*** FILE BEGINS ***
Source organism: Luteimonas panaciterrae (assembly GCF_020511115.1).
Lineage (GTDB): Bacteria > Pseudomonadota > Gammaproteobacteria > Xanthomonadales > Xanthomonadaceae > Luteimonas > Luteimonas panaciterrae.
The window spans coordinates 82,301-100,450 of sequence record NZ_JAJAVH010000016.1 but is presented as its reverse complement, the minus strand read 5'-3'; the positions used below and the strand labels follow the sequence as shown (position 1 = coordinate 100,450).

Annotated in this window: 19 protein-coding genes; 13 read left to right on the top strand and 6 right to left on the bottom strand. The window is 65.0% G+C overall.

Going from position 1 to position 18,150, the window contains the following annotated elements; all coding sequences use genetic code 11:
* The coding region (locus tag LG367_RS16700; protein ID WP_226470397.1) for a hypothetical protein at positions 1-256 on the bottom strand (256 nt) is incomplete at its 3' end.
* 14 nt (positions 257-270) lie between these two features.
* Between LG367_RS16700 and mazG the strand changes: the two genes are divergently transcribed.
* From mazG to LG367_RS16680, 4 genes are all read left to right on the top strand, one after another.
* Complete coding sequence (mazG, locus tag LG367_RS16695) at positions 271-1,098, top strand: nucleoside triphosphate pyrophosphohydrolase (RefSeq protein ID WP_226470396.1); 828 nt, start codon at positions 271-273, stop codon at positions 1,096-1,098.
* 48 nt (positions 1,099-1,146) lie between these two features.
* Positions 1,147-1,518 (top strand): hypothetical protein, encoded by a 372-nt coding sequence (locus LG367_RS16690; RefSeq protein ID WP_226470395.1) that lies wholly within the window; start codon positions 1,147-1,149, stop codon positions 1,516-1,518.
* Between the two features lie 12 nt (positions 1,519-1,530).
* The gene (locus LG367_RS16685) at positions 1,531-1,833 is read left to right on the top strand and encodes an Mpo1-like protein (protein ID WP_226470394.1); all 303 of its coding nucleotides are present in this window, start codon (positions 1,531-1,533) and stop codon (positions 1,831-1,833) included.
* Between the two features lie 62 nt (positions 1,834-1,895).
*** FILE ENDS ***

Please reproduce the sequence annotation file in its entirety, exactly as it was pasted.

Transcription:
Source organism: Luteimonas panaciterrae (assembly GCF_020511115.1).
Lineage (GTDB): Bacteria > Pseudomonadota > Gammaproteobacteria > Xanthomonadales > Xanthomonadaceae > Luteimonas > Luteimonas panaciterrae.
The window spans coordinates 82,301-100,450 of sequence record NZ_JAJAVH010000016.1 but is presented as its reverse complement, the minus strand read 5'-3'; the positions used below and the strand labels follow the sequence as shown (position 1 = coordinate 100,450).

Annotated in this window: 19 protein-coding genes; 13 read left to right on the top strand and 6 right to left on the bottom strand. The window is 65.0% G+C overall.

Going from position 1 to position 18,150, the window contains the following annotated elements; all coding sequences use genetic code 11:
* The coding region (locus tag LG367_RS16700; protein ID WP_226470397.1) for a hypothetical protein at positions 1-256 on the bottom strand (256 nt) is incomplete at its 3' end.
* 14 nt (positions 257-270) lie between these two features.
* Between LG367_RS16700 and mazG the strand changes: the two genes are divergently transcribed.
* From mazG to LG367_RS16680, 4 genes are all read left to right on the top strand, one after another.
* Complete coding sequence (mazG, locus tag LG367_RS16695) at positions 271-1,098, top strand: nucleoside triphosphate pyrophosphohydrolase (RefSeq protein ID WP_226470396.1); 828 nt, start codon at positions 271-273, stop codon at positions 1,096-1,098.
* 48 nt (positions 1,099-1,146) lie between these two features.
* Positions 1,147-1,518 (top strand): hypothetical protein, encoded by a 372-nt coding sequence (locus LG367_RS16690; RefSeq protein ID WP_226470395.1) that lies wholly within the window; start codon positions 1,147-1,149, stop codon positions 1,516-1,518.
* Between the two features lie 12 nt (positions 1,519-1,530).
* The gene (locus LG367_RS16685) at positions 1,531-1,833 is read left to right on the top strand and encodes an Mpo1-like protein (protein ID WP_226470394.1); all 303 of its coding nucleotides are present in this window, start codon (positions 1,531-1,533) and stop codon (positions 1,831-1,833) included.
* Between the two features lie 62 nt (positions 1,834-1,895).